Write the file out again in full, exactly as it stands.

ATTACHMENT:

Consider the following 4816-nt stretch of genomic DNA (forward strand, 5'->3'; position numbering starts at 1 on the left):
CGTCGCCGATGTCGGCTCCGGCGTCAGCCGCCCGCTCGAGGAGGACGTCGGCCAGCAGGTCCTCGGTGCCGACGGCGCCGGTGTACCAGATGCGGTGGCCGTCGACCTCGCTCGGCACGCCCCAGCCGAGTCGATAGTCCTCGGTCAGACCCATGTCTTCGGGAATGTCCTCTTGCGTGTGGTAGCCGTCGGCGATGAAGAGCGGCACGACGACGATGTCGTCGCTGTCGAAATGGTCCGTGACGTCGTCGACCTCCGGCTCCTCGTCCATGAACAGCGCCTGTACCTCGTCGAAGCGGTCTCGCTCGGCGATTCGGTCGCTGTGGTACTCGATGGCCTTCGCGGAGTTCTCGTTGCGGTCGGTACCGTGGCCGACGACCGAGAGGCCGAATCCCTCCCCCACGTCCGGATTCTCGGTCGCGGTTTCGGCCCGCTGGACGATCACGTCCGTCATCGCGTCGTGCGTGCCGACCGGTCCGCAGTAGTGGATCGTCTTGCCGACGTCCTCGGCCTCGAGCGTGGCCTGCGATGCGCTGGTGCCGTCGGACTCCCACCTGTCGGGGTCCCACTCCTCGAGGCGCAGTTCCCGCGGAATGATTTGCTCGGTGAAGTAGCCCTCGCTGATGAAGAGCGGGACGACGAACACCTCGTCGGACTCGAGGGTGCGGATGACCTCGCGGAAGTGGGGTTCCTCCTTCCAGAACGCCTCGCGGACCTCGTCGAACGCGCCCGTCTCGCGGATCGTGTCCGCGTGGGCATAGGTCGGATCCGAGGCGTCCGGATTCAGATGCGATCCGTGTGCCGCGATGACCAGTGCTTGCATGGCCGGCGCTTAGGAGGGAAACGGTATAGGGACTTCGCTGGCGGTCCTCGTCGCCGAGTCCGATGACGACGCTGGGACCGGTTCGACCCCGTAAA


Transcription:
Consider the following 4816-nt stretch of genomic DNA (forward strand, 5'->3'; position numbering starts at 1 on the left):
CGTCGCCGATGTCGGCTCCGGCGTCAGCCGCCCGCTCGAGGAGGACGTCGGCCAGCAGGTCCTCGGTGCCGACGGCGCCGGTGTACCAGATGCGGTGGCCGTCGACCTCGCTCGGCACGCCCCAGCCGAGTCGATAGTCCTCGGTCAGACCCATGTCTTCGGGAATGTCCTCTTGCGTGTGGTAGCCGTCGGCGATGAAGAGCGGCACGACGACGATGTCGTCGCTGTCGAAATGGTCCGTGACGTCGTCGACCTCCGGCTCCTCGTCCATGAACAGCGCCTGTACCTCGTCGAAGCGGTCTCGCTCGGCGATTCGGTCGCTGTGGTACTCGATGGCCTTCGCGGAGTTCTCGTTGCGGTCGGTACCGTGGCCGACGACCGAGAGGCCGAATCCCTCCCCCACGTCCGGATTCTCGGTCGCGGTTTCGGCCCGCTGGACGATCACGTCCGTCATCGCGTCGTGCGTGCCGACCGGTCCGCAGTAGTGGATCGTCTTGCCGACGTCCTCGGCCTCGAGCGTGGCCTGCGATGCGCTGGTGCCGTCGGACTCCCACCTGTCGGGGTCCCACTCCTCGAGGCGCAGTTCCCGCGGAATGATTTGCTCGGTGAAGTAGCCCTCGCTGATGAAGAGCGGGACGACGAACACCTCGTCGGACTCGAGGGTGCGGATGACCTCGCGGAAGTGGGGTTCCTCCTTCCAGAACGCCTCGCGGACCTCGTCGAACGCGCCCGTCTCGCGGATCGTGTCCGCGTGGGCATAGGTCGGATCCGAGGCGTCCGGATTCAGATGCGATCCGTGTGCCGCGATGACCAGTGCTTGCATGGCCGGCGCTTAGGAGGGAAACGGTATAGGGACTTCGCTGGCGGTCCTCGTCGCCGAGTCCGATGACGACGCTGGGACCGGTTCGACCCCGTAAA